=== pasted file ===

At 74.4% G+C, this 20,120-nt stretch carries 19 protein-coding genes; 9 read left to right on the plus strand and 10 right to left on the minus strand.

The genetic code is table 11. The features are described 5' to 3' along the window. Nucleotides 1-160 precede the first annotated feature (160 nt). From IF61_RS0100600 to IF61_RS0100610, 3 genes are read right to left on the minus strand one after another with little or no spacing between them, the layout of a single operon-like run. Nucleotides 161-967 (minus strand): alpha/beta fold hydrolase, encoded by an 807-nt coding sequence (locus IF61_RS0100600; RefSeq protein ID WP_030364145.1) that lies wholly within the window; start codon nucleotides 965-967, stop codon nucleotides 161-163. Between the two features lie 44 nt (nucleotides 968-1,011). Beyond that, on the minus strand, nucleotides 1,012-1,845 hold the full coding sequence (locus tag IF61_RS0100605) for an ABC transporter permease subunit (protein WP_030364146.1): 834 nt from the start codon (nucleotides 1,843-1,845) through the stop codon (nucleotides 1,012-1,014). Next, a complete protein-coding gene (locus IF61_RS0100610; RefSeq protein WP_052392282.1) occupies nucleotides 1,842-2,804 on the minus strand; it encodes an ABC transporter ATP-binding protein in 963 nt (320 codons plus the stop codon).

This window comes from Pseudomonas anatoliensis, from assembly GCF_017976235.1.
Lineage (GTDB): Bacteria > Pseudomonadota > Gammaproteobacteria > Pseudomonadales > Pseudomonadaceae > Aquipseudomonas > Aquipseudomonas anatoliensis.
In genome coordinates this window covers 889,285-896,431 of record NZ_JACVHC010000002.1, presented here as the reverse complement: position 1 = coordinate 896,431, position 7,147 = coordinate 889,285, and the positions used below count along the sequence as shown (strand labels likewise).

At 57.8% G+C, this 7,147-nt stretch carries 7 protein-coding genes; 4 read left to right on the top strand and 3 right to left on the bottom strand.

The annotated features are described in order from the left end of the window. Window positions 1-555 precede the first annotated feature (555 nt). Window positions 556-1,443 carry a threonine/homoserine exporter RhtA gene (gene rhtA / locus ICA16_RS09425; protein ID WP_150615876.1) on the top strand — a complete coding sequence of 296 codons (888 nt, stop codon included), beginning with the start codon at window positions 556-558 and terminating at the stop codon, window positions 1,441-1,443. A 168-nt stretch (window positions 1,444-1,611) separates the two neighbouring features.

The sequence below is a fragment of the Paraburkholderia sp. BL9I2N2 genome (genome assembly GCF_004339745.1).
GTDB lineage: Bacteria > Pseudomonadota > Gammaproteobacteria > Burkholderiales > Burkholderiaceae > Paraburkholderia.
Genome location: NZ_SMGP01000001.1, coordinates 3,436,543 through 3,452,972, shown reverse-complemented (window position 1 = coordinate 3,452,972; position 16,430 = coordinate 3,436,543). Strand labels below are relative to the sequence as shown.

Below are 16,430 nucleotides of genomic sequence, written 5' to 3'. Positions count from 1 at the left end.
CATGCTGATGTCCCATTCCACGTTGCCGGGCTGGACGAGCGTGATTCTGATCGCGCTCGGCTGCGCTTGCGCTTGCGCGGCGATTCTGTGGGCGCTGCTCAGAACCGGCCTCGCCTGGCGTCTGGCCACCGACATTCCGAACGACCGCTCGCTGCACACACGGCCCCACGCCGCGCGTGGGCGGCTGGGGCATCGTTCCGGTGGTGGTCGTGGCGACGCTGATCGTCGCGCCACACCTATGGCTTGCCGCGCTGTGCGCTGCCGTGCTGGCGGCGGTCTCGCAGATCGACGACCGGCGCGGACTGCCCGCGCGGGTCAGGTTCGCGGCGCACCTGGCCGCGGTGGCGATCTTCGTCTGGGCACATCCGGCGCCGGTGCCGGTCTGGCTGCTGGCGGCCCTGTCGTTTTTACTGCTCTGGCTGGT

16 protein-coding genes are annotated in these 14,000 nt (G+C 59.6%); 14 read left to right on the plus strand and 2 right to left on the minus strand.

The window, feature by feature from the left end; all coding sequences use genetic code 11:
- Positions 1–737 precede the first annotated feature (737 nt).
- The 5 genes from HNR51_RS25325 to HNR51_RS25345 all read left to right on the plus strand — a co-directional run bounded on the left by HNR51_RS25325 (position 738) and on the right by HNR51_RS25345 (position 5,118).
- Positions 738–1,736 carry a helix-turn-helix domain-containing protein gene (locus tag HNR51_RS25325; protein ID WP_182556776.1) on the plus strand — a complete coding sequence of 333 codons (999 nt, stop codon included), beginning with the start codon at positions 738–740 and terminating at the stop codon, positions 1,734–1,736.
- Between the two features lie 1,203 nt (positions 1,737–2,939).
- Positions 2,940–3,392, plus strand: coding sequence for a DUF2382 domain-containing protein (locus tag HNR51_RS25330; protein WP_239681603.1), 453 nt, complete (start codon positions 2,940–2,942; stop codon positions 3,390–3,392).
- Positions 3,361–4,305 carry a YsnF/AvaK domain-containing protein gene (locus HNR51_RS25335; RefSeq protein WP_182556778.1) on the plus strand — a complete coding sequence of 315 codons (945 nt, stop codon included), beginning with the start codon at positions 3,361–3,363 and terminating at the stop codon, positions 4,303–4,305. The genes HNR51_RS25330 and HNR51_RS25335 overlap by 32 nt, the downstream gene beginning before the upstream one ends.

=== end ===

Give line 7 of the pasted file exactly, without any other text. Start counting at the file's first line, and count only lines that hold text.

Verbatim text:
The annotated features are described in order from the left end of the window. Window positions 1-555 precede the first annotated feature (555 nt). Window positions 556-1,443 carry a threonine/homoserine exporter RhtA gene (gene rhtA / locus ICA16_RS09425; protein ID WP_150615876.1) on the top strand — a complete coding sequence of 296 codons (888 nt, stop codon included), beginning with the start codon at window positions 556-558 and terminating at the stop codon, window positions 1,441-1,443. A 168-nt stretch (window positions 1,444-1,611) separates the two neighbouring features.